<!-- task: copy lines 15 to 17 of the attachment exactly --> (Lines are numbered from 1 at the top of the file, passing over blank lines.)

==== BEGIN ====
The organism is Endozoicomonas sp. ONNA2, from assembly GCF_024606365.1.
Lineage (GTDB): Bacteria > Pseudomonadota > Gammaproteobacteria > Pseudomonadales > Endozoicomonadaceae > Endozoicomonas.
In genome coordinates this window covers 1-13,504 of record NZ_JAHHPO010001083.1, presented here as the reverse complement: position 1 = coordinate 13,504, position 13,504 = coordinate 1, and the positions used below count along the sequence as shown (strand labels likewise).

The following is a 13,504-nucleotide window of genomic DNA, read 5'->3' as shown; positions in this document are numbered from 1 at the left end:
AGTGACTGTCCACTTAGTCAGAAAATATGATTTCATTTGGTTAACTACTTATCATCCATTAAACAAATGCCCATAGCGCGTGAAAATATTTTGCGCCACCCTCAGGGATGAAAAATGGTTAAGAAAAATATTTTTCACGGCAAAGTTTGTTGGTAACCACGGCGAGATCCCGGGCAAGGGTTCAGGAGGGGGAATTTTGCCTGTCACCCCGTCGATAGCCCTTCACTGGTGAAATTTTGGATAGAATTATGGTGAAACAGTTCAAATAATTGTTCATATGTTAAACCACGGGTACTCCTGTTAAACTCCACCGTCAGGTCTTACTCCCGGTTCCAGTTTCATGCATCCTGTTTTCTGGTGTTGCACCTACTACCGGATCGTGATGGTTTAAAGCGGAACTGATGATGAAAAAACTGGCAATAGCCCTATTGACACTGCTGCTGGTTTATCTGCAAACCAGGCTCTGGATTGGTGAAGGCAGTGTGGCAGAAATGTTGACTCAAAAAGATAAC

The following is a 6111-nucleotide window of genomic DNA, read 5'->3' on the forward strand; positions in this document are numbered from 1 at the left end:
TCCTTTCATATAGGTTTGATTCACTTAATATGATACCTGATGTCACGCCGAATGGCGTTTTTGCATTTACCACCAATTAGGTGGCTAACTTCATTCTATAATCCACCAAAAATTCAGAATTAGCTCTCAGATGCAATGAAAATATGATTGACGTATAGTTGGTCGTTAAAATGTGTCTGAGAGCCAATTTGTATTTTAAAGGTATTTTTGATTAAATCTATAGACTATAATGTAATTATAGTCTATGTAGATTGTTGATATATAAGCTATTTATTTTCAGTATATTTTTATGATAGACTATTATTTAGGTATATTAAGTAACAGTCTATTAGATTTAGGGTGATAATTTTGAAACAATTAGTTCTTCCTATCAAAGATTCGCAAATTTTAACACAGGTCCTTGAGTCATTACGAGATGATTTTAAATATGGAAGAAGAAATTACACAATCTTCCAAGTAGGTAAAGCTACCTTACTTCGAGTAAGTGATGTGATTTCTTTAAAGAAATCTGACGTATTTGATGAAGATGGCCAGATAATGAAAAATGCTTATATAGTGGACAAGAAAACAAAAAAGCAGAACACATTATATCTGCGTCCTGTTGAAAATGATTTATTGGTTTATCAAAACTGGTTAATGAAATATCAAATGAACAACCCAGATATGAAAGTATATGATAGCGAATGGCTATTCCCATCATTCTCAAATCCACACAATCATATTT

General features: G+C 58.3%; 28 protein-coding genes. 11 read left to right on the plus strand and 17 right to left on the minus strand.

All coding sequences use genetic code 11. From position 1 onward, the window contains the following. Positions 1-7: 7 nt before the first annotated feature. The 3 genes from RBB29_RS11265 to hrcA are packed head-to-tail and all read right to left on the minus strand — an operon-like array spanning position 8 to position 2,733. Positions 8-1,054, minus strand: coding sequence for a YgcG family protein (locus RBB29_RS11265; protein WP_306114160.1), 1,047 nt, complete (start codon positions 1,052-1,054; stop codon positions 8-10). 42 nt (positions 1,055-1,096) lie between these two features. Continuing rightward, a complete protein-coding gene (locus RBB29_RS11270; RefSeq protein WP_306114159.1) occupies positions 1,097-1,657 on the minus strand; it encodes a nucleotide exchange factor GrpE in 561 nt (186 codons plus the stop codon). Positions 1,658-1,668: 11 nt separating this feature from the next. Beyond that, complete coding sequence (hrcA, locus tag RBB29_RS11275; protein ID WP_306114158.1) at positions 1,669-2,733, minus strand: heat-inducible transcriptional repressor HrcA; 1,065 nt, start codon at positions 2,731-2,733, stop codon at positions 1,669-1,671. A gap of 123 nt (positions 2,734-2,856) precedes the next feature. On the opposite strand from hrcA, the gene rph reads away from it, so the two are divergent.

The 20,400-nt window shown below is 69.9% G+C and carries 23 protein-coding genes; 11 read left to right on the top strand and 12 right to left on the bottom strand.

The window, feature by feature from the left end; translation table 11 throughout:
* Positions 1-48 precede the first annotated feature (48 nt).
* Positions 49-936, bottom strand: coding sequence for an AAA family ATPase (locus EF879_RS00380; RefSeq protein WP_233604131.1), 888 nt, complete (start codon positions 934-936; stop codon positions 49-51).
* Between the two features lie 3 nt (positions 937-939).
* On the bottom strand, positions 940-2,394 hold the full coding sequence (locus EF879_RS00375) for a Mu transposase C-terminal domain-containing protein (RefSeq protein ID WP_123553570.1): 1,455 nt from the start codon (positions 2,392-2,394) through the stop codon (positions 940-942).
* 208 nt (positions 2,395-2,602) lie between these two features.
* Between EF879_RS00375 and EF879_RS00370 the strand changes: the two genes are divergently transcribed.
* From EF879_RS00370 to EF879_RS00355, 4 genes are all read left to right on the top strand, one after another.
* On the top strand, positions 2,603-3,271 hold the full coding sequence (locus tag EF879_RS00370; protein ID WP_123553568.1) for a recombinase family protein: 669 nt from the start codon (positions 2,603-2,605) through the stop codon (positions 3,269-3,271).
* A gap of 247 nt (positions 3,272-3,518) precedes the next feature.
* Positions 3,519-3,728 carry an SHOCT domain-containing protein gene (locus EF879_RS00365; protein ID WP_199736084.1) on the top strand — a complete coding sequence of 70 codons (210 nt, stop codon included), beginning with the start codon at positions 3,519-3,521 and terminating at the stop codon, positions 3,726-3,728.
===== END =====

* On the bottom strand, positions 940-2,394 hold the full coding sequence (locus EF879_RS00375) for a Mu transposase C-terminal domain-containing protein (RefSeq protein ID WP_123553570.1): 1,455 nt from the start codon (positions 2,392-2,394) through the stop codon (positions 940-942).
* 208 nt (positions 2,395-2,602) lie between these two features.
* Between EF879_RS00375 and EF879_RS00370 the strand changes: the two genes are divergently transcribed.